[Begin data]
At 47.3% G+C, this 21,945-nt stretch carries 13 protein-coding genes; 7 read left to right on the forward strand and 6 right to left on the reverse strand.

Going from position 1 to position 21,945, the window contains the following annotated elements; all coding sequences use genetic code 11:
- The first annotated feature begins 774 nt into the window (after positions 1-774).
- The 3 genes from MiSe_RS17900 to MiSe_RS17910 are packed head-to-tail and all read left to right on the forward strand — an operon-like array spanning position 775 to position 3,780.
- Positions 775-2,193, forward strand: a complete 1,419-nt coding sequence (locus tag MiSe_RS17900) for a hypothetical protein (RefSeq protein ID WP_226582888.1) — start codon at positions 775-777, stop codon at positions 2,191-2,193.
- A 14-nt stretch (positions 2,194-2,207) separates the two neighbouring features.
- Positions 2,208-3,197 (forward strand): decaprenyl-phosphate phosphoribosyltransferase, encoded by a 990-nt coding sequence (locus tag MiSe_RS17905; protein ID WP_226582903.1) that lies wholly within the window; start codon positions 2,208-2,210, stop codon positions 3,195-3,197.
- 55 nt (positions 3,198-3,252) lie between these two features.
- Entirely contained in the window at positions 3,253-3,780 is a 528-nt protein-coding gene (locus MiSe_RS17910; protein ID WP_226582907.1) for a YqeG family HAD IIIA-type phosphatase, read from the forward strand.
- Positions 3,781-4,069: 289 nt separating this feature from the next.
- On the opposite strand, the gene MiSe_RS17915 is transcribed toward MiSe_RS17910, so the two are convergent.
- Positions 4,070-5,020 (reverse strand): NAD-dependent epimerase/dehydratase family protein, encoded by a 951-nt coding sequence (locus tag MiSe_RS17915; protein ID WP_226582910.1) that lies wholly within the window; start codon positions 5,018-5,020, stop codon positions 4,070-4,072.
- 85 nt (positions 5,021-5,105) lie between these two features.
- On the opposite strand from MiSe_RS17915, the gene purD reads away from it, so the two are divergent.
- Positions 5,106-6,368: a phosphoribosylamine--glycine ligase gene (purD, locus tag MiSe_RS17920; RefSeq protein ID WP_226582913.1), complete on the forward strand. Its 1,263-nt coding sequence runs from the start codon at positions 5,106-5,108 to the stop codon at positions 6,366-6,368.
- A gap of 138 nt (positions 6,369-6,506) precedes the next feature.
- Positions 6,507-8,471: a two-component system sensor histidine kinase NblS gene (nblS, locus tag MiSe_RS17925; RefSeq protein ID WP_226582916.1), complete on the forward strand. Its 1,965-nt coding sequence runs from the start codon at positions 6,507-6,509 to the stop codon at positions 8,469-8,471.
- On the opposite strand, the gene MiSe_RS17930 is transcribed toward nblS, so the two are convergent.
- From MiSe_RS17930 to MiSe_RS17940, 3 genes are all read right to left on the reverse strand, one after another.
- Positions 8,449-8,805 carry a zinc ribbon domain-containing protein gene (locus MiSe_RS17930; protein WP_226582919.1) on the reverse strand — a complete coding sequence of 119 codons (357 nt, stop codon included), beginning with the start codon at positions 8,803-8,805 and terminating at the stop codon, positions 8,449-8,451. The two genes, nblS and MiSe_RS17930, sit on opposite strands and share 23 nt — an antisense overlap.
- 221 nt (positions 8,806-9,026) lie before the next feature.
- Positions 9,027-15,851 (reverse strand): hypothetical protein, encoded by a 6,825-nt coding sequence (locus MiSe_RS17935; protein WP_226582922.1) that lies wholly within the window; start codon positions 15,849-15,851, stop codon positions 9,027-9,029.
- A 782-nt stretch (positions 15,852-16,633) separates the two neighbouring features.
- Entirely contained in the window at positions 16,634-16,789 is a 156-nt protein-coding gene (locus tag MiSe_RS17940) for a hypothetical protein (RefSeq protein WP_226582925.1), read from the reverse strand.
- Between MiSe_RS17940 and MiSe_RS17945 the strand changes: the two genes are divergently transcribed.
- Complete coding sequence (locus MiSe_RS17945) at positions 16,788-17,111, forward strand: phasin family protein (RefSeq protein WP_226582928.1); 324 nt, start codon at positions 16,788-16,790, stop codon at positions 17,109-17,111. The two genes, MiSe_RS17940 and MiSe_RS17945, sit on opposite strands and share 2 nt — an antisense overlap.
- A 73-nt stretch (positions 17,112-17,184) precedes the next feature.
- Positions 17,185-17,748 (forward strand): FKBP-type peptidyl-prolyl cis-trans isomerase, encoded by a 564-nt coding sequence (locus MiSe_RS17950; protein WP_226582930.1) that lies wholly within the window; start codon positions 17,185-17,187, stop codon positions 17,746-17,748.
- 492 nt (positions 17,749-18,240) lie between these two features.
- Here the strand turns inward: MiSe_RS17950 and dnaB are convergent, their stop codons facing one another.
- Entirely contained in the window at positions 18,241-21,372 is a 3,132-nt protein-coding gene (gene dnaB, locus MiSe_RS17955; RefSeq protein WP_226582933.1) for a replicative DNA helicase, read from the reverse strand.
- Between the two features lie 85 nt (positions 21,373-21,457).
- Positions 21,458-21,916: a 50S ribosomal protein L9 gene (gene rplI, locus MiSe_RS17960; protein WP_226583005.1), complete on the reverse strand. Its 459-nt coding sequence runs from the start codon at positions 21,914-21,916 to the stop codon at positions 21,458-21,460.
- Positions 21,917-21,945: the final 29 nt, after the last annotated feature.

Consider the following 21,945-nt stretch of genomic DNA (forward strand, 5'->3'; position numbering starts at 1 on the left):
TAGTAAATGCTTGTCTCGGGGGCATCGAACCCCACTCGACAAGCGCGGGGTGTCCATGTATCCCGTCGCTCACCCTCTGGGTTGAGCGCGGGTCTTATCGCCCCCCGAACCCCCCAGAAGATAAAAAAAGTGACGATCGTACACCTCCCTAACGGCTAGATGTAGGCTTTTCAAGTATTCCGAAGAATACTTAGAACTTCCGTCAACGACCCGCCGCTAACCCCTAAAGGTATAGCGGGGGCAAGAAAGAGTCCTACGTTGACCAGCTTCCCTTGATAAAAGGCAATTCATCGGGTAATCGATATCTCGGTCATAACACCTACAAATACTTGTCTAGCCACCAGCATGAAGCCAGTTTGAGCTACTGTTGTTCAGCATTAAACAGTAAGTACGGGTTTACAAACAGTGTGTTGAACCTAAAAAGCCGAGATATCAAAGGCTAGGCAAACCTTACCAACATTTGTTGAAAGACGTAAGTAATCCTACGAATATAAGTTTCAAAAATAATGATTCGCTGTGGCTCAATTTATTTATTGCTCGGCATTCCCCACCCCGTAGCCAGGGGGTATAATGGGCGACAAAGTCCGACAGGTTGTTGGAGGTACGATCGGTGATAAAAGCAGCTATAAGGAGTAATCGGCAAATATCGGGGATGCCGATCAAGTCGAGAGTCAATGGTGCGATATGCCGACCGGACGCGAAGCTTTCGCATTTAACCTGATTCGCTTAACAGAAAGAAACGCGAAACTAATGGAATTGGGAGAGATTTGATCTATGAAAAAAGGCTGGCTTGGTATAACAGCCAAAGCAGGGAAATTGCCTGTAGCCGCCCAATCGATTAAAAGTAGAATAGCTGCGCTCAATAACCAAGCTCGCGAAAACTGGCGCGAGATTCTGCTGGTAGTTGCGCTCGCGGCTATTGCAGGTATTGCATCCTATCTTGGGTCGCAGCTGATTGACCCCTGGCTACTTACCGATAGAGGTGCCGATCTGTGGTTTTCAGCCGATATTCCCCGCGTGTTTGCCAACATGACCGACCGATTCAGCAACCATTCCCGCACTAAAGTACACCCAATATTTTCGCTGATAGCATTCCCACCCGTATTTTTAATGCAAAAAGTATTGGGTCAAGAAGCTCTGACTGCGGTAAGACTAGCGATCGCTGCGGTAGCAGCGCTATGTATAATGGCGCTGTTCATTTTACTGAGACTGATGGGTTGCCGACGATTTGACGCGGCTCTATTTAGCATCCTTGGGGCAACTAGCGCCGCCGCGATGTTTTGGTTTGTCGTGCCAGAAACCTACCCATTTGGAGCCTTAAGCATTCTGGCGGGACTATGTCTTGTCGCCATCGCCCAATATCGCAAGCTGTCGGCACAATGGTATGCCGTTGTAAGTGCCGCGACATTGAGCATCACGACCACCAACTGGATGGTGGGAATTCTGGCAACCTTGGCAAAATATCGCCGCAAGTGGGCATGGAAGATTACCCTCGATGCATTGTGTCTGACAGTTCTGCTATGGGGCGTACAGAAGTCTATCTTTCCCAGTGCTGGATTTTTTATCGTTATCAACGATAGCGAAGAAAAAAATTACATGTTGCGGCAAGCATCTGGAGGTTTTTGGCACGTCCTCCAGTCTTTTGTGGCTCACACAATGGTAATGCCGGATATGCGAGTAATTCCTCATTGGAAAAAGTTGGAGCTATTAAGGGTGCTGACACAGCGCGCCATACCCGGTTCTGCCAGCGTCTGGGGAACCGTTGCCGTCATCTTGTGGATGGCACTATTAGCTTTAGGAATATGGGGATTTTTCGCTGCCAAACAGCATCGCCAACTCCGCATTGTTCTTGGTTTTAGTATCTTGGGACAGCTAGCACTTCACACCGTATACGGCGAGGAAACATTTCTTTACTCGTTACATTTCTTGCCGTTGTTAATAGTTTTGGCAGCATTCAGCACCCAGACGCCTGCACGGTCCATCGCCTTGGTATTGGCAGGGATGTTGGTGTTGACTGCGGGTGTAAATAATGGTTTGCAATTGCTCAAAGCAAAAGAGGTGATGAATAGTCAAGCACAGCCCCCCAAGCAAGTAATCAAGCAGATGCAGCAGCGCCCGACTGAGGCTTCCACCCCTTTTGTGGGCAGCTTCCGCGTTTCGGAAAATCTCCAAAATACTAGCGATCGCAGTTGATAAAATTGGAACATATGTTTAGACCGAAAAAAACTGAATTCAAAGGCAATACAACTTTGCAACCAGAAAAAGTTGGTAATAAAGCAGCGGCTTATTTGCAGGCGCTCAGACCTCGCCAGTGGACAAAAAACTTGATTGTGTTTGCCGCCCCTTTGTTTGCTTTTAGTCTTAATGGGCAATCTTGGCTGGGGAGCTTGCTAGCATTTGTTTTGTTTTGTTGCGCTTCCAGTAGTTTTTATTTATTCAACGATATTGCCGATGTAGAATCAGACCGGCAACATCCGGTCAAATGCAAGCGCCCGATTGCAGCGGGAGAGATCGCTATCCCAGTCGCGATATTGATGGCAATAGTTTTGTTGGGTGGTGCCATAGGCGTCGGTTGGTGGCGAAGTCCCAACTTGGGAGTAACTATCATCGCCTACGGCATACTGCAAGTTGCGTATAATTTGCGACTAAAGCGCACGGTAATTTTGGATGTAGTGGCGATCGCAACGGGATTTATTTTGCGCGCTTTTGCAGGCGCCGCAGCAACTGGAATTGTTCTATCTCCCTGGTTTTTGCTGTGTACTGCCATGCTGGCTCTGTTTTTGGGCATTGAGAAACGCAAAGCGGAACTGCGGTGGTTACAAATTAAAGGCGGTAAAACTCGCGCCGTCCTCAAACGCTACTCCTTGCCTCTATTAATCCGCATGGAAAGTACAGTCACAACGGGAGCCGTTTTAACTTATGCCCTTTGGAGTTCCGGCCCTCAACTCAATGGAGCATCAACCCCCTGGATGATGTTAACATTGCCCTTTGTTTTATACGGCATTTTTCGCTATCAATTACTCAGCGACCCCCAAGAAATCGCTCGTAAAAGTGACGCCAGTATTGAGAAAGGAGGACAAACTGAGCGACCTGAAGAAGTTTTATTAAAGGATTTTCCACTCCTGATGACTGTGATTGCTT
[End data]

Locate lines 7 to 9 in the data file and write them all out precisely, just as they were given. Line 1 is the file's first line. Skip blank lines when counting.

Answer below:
- Positions 2,208-3,197 (forward strand): decaprenyl-phosphate phosphoribosyltransferase, encoded by a 990-nt coding sequence (locus tag MiSe_RS17905; protein ID WP_226582903.1) that lies wholly within the window; start codon positions 2,208-2,210, stop codon positions 3,195-3,197.
- 55 nt (positions 3,198-3,252) lie between these two features.
- Entirely contained in the window at positions 3,253-3,780 is a 528-nt protein-coding gene (locus MiSe_RS17910; protein ID WP_226582907.1) for a YqeG family HAD IIIA-type phosphatase, read from the forward strand.